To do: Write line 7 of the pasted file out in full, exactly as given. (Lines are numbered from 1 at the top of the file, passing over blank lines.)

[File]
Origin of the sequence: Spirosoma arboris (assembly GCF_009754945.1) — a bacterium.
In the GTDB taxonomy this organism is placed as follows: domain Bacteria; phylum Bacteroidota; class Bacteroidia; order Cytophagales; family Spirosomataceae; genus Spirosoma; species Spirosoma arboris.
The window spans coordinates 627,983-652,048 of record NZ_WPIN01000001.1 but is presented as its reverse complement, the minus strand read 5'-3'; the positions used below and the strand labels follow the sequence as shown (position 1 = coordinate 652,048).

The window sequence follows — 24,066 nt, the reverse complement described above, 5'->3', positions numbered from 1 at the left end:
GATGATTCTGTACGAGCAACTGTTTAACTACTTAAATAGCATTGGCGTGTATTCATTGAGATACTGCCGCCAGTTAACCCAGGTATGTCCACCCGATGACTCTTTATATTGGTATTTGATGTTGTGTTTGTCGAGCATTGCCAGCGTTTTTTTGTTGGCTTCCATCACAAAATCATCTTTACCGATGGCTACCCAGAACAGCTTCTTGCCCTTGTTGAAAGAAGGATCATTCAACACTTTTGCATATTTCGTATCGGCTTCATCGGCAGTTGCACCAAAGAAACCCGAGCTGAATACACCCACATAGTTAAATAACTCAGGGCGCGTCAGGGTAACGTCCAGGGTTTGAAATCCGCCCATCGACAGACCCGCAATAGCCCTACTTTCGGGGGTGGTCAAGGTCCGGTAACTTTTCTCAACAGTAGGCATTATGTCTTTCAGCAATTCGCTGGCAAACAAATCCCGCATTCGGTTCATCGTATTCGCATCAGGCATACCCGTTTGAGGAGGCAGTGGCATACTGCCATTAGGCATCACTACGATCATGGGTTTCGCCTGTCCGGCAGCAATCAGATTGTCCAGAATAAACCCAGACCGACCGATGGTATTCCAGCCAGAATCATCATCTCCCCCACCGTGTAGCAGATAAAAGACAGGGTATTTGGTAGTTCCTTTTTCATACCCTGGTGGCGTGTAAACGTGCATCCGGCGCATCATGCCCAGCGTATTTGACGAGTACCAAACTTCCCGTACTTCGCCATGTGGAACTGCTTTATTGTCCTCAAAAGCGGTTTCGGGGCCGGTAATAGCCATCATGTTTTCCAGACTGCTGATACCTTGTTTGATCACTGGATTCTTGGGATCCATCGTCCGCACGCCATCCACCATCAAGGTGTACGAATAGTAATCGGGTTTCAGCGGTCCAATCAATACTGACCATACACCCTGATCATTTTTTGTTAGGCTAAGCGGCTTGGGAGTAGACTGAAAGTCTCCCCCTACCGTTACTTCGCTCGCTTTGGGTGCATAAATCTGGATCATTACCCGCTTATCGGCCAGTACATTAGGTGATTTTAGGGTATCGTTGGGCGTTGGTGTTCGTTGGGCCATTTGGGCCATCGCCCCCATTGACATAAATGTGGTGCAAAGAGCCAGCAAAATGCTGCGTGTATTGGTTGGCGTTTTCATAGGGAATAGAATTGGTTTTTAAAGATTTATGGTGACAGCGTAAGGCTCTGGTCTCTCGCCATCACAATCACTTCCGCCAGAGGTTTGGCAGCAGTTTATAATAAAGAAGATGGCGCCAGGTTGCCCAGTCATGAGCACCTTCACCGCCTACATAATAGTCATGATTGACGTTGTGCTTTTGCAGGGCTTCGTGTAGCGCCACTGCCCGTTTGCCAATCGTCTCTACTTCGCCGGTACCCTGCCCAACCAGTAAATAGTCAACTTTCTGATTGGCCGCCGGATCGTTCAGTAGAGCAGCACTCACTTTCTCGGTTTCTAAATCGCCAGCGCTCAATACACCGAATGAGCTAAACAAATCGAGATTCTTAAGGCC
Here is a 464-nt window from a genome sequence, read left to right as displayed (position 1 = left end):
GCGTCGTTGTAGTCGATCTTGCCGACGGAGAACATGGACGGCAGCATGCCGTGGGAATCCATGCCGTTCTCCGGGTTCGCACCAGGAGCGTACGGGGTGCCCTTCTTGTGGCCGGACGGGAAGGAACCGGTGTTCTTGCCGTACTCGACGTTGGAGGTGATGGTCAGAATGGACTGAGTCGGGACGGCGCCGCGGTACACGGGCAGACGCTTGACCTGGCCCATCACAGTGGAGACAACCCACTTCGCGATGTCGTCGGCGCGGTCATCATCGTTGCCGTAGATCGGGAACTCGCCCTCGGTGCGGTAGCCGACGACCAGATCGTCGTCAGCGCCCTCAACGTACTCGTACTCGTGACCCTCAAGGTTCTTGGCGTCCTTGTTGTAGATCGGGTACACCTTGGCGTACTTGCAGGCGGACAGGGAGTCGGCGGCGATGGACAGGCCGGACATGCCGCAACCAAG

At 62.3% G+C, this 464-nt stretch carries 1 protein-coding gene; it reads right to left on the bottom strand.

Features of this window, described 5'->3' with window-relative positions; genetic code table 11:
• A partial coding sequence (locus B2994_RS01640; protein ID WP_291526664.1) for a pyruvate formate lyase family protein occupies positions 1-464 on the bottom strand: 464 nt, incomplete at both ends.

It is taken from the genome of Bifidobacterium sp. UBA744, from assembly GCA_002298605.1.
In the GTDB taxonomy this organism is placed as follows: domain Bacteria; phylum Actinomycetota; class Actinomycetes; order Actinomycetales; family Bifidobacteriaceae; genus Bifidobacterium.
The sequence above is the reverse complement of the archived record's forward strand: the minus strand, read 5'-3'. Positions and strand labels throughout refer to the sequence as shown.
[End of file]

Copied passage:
GCGTCGTTGTAGTCGATCTTGCCGACGGAGAACATGGACGGCAGCATGCCGTGGGAATCCATGCCGTTCTCCGGGTTCGCACCAGGAGCGTACGGGGTGCCCTTCTTGTGGCCGGACGGGAAGGAACCGGTGTTCTTGCCGTACTCGACGTTGGAGGTGATGGTCAGAATGGACTGAGTCGGGACGGCGCCGCGGTACACGGGCAGACGCTTGACCTGGCCCATCACAGTGGAGACAACCCACTTCGCGATGTCGTCGGCGCGGTCATCATCGTTGCCGTAGATCGGGAACTCGCCCTCGGTGCGGTAGCCGACGACCAGATCGTCGTCAGCGCCCTCAACGTACTCGTACTCGTGACCCTCAAGGTTCTTGGCGTCCTTGTTGTAGATCGGGTACACCTTGGCGTACTTGCAGGCGGACAGGGAGTCGGCGGCGATGGACAGGCCGGACATGCCGCAACCAAG